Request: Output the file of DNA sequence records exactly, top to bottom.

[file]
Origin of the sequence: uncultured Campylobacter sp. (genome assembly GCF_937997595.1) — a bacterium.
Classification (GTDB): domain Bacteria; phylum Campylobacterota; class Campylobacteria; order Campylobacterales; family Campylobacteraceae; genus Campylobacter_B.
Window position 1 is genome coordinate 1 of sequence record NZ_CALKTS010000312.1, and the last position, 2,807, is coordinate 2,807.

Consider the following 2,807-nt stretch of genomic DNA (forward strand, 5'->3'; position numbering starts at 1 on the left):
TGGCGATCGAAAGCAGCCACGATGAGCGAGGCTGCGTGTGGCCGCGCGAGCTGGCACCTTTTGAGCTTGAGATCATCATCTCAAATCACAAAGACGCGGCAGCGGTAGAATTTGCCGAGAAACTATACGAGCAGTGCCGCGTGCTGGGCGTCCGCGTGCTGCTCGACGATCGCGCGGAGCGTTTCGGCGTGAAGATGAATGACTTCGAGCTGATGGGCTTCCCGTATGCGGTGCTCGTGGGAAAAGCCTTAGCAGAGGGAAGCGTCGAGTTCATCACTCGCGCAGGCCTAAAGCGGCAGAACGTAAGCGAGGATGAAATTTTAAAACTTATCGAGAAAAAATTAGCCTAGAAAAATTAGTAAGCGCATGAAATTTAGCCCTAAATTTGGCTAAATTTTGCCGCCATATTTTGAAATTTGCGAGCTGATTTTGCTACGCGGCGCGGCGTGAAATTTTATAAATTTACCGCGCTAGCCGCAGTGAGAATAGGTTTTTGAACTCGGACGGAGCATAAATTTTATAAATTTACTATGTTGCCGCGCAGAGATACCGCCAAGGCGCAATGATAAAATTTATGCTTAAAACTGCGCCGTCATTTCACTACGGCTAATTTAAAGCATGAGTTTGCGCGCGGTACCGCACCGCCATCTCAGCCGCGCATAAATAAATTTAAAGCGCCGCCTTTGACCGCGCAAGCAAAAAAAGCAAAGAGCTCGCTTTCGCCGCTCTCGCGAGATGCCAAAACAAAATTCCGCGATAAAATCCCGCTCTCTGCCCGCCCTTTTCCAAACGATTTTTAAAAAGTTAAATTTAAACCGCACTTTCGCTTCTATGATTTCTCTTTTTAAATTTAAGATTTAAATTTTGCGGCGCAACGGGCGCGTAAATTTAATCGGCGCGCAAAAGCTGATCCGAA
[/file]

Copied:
Origin of the sequence: uncultured Campylobacter sp. (genome assembly GCF_937997595.1) — a bacterium.
Classification (GTDB): domain Bacteria; phylum Campylobacterota; class Campylobacteria; order Campylobacterales; family Campylobacteraceae; genus Campylobacter_B.
Window position 1 is genome coordinate 1 of sequence record NZ_CALKTS010000312.1, and the last position, 2,807, is coordinate 2,807.

Consider the following 2,807-nt stretch of genomic DNA (forward strand, 5'->3'; position numbering starts at 1 on the left):
TGGCGATCGAAAGCAGCCACGATGAGCGAGGCTGCGTGTGGCCGCGCGAGCTGGCACCTTTTGAGCTTGAGATCATCATCTCAAATCACAAAGACGCGGCAGCGGTAGAATTTGCCGAGAAACTATACGAGCAGTGCCGCGTGCTGGGCGTCCGCGTGCTGCTCGACGATCGCGCGGAGCGTTTCGGCGTGAAGATGAATGACTTCGAGCTGATGGGCTTCCCGTATGCGGTGCTCGTGGGAAAAGCCTTAGCAGAGGGAAGCGTCGAGTTCATCACTCGCGCAGGCCTAAAGCGGCAGAACGTAAGCGAGGATGAAATTTTAAAACTTATCGAGAAAAAATTAGCCTAGAAAAATTAGTAAGCGCATGAAATTTAGCCCTAAATTTGGCTAAATTTTGCCGCCATATTTTGAAATTTGCGAGCTGATTTTGCTACGCGGCGCGGCGTGAAATTTTATAAATTTACCGCGCTAGCCGCAGTGAGAATAGGTTTTTGAACTCGGACGGAGCATAAATTTTATAAATTTACTATGTTGCCGCGCAGAGATACCGCCAAGGCGCAATGATAAAATTTATGCTTAAAACTGCGCCGTCATTTCACTACGGCTAATTTAAAGCATGAGTTTGCGCGCGGTACCGCACCGCCATCTCAGCCGCGCATAAATAAATTTAAAGCGCCGCCTTTGACCGCGCAAGCAAAAAAAGCAAAGAGCTCGCTTTCGCCGCTCTCGCGAGATGCCAAAACAAAATTCCGCGATAAAATCCCGCTCTCTGCCCGCCCTTTTCCAAACGATTTTTAAAAAGTTAAATTTAAACCGCACTTTCGCTTCTATGATTTCTCTTTTTAAATTTAAGATTTAAATTTTGCGGCGCAACGGGCGCGTAAATTTAATCGGCGCGCAAAAGCTGATCCGAA